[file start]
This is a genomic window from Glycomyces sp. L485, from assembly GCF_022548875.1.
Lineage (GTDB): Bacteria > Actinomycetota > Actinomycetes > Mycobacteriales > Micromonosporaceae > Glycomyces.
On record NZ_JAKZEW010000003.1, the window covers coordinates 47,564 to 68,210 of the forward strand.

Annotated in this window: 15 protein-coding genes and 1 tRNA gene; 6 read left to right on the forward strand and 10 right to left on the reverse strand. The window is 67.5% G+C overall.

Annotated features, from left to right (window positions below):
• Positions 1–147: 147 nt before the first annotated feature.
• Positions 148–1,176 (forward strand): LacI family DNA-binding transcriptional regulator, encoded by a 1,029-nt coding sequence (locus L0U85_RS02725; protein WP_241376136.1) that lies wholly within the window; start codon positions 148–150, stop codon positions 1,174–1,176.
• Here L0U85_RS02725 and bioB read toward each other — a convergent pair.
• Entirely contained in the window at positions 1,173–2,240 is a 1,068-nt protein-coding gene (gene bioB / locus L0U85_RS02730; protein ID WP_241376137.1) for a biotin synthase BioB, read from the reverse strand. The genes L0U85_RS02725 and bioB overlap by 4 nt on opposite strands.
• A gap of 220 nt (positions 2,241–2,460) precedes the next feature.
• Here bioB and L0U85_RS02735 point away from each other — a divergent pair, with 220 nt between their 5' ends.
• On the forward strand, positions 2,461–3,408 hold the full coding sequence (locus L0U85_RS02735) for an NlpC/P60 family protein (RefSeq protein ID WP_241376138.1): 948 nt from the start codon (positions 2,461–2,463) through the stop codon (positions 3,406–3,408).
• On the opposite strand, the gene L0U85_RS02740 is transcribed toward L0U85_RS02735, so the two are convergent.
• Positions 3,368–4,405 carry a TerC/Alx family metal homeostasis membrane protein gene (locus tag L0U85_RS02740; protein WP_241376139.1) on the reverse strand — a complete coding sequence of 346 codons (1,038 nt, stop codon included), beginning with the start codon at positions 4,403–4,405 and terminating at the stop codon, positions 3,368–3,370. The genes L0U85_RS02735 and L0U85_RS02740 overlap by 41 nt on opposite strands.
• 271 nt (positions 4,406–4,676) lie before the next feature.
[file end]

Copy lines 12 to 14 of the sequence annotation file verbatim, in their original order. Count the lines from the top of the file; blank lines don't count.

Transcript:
• On the forward strand, positions 2,461–3,408 hold the full coding sequence (locus L0U85_RS02735) for an NlpC/P60 family protein (RefSeq protein ID WP_241376138.1): 948 nt from the start codon (positions 2,461–2,463) through the stop codon (positions 3,406–3,408).
• On the opposite strand, the gene L0U85_RS02740 is transcribed toward L0U85_RS02735, so the two are convergent.
• Positions 3,368–4,405 carry a TerC/Alx family metal homeostasis membrane protein gene (locus tag L0U85_RS02740; protein WP_241376139.1) on the reverse strand — a complete coding sequence of 346 codons (1,038 nt, stop codon included), beginning with the start codon at positions 4,403–4,405 and terminating at the stop codon, positions 3,368–3,370. The genes L0U85_RS02735 and L0U85_RS02740 overlap by 41 nt on opposite strands.